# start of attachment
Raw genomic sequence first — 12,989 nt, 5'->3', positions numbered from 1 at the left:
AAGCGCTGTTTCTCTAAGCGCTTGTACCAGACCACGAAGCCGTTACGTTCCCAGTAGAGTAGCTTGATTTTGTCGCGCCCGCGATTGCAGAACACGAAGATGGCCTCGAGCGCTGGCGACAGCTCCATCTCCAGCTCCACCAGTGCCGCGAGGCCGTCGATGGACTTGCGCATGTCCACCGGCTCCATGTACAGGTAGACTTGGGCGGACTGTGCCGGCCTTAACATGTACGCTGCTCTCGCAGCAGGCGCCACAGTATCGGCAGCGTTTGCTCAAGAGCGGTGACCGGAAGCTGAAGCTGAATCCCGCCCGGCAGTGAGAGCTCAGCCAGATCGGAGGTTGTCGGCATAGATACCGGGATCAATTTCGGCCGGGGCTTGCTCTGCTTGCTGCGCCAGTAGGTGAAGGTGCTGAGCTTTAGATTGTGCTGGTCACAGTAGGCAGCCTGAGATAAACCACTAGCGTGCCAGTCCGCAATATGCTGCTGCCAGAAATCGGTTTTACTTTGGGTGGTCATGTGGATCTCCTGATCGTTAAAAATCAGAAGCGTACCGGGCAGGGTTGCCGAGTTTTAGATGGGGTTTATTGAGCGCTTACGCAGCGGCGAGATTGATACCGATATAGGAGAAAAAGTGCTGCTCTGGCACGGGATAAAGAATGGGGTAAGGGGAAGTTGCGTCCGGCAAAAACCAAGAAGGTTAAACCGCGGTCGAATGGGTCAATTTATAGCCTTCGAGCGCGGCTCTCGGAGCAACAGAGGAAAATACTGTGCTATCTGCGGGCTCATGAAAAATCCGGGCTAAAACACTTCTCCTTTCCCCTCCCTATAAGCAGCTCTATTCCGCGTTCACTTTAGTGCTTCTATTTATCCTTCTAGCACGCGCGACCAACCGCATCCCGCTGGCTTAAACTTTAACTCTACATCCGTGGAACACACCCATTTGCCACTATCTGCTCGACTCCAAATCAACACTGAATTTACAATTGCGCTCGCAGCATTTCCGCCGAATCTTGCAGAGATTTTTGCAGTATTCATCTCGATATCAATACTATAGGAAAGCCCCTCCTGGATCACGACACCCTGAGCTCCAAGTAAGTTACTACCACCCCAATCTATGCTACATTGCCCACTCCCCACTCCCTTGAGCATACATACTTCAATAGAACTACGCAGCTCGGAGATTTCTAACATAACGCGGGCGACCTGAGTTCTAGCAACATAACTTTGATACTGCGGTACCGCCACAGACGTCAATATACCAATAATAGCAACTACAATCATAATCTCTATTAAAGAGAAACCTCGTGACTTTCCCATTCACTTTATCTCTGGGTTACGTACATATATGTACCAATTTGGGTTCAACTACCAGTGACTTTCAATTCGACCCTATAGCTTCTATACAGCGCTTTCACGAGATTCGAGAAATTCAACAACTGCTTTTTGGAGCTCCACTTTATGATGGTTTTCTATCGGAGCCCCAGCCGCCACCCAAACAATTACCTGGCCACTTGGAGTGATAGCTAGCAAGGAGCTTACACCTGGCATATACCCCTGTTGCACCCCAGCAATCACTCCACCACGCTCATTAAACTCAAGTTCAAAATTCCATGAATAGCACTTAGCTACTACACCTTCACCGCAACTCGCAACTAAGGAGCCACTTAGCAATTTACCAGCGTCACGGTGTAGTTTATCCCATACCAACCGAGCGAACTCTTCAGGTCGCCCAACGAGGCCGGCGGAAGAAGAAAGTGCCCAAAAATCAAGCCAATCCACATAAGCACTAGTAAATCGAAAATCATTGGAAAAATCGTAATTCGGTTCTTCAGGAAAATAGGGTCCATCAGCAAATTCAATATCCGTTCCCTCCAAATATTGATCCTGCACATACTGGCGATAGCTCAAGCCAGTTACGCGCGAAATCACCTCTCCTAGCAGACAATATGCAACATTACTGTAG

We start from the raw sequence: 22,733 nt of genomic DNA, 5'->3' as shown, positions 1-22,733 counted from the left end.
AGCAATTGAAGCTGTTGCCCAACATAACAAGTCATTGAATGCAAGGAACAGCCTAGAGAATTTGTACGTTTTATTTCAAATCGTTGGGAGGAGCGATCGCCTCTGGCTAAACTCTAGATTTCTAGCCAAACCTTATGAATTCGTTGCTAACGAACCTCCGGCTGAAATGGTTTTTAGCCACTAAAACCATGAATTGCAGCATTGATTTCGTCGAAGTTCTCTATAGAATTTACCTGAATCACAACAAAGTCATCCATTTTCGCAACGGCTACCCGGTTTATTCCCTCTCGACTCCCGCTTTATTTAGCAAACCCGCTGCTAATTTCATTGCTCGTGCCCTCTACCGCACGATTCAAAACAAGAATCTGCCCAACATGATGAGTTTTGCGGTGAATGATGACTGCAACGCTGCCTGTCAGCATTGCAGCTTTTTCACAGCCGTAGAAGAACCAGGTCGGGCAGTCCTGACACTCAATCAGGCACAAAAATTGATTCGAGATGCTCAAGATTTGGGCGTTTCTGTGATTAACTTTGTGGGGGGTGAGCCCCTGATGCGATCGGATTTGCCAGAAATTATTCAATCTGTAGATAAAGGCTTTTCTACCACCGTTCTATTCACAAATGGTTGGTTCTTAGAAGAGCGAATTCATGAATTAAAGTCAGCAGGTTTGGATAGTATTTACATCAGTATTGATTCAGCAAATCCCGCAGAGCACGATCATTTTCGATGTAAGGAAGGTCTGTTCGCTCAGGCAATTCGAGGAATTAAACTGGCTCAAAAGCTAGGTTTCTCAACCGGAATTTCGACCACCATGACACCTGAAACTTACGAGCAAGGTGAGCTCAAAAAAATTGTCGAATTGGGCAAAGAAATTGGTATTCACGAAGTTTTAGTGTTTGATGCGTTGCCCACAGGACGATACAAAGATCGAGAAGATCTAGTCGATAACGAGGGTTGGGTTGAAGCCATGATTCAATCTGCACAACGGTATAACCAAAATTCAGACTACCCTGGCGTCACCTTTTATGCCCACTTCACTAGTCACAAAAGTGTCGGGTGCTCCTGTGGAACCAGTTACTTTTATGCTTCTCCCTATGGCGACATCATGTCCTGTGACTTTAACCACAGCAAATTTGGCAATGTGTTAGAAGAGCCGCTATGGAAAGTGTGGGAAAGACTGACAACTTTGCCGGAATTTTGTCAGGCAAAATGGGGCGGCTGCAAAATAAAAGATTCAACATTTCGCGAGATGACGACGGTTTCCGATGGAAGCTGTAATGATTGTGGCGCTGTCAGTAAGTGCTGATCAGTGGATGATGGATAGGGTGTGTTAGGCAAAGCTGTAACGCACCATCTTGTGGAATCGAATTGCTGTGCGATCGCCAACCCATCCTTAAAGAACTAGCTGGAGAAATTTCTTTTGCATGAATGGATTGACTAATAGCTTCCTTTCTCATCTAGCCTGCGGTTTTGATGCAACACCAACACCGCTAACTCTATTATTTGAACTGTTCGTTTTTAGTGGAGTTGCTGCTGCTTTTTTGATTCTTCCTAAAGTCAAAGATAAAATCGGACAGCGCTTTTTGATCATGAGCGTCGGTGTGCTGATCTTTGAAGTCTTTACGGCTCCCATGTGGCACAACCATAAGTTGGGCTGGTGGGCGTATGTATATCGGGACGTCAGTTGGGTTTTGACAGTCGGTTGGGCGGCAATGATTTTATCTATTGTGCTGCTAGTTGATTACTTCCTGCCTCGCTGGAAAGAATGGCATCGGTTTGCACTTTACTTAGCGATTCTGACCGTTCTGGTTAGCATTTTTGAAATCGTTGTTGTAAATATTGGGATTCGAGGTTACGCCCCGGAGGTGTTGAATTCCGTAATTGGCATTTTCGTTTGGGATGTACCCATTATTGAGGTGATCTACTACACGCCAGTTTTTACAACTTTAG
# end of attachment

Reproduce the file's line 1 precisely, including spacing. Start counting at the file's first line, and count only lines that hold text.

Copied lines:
Raw genomic sequence first — 12,989 nt, 5'->3', positions numbered from 1 at the left: